IPRT is opposed to Fine Gael's headline proposal to end standard remission. However, IPRT does support proposals to increase enhanced remission for offenders who engage with rehabilitative services and treatment; steps should be taken to ensure that these services are accessible to all prisoners. Similarly, we welcome proposals to increase the use of the highly successful community return programme.

IPRT strongly supports Fine Gael's commitment to place the Parole Board on a statutory, independent footing.

For more detail on IPRT's position on remission, temporary release, and parole reform, see here.

Community Sanctions for Minor Offences

IPRT supports Fine Gael's proposals to increase the use of supervised community sanctions for non-violent and minor offences. Community sanctions are proven to be more cost-effective and less damaging responses to less serious offending.

For more detail on IPRT's position on community sanctions, and the evidence that informs it, see here.

IPRT will launch ground-breaking original research on the relative effectiveness of short prison sentences and community sanctions in Ireland in June 2016.

Supervising Prolific Offenders Post-Release

Fine Gael commits to strengthening the supervision of "prolific repeat offenders" in the community on release from prison. To succeed, this should form part of an inter-agency approach to managing prisoner release, involving prison, probation, housing, education, employment, health, and mental health services.

For more detail on IPRT's research in the area of reintegration of offenders, see here.

Restorative Justice and Community Intervention

IPRT welcomes Fine Gael's proposal of introducing a new community justice intervention scheme for persistent low-level adult offenders, which emphasises diversion from the Courts system, and addressing the causes of offending behaviour.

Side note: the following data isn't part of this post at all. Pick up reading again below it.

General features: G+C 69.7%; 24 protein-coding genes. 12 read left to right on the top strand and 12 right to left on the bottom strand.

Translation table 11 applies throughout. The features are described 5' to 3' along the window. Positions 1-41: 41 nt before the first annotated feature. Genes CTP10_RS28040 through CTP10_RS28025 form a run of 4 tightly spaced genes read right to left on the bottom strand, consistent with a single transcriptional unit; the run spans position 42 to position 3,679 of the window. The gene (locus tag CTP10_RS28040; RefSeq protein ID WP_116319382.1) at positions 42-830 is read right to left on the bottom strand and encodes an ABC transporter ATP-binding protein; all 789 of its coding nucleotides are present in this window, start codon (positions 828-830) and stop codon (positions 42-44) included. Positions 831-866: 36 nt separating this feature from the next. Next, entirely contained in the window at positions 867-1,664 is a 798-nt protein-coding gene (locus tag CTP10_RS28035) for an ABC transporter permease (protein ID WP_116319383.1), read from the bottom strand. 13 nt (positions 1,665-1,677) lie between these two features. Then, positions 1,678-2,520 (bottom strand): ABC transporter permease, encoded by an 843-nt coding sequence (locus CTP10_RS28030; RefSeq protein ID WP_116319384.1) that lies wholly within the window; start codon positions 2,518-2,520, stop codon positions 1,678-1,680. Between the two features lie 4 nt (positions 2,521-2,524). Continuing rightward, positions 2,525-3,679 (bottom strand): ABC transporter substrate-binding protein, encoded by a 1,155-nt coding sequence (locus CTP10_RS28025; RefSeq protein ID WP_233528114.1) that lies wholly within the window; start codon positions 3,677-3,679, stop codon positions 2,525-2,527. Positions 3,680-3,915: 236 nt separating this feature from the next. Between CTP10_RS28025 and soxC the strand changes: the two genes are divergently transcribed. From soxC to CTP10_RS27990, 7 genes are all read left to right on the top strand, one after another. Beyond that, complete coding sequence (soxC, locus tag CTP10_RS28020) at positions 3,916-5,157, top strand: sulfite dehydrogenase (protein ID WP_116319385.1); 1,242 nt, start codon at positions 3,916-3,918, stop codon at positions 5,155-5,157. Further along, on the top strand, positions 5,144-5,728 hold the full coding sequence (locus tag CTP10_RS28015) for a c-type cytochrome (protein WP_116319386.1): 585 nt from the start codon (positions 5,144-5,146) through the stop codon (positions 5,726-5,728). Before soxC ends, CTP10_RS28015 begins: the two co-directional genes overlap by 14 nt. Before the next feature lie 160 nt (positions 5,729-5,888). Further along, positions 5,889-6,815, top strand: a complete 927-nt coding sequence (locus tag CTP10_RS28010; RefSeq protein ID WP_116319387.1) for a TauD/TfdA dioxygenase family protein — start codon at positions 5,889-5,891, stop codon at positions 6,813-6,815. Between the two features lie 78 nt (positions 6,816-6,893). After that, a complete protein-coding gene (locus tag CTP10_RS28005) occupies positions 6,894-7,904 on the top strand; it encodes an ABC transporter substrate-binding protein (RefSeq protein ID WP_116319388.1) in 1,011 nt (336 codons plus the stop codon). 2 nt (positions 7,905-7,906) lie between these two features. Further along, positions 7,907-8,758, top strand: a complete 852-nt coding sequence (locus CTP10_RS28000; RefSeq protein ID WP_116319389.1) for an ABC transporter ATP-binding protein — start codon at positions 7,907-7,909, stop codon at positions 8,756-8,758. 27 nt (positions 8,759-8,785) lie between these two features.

For more detail on IPRT's position on non-custodial alternatives to offending by women, and the evidence that informs it, see here.

Legislative Reform

IPRT's position is that the criminal justice system should treat all transgressors in an equitable manner. This means that the crimes of the rich as well as the poor should be investigated, prosecuted and punished with equal vigour. Imprisonment should be the last resort for all categories of offender and not just those who come from the more privileged sections of society.

Among Fine Gael's proposals is a commitment to enacting legislation to strengthen the post-release supervision of sex offenders, and allow disclosure by Gardaí of details on sex offenders where they believe public safety concerns exist. Community supervision and supports form an important role in rehabilitation, along with provision of stable accommodation. IPRT also emphasises the importance of robust safeguards around the disclosure of information in order to ensure public safety.

For IPRT research on Ireland's disproportionate punishment of the poor, see here.

For more detail on IPRT's research in the area of reintegration of offenders, see here.


See IPRT's 'Smart Justice, Safer Communities' Penal Policy Directions 2016-2021 here.

viewed here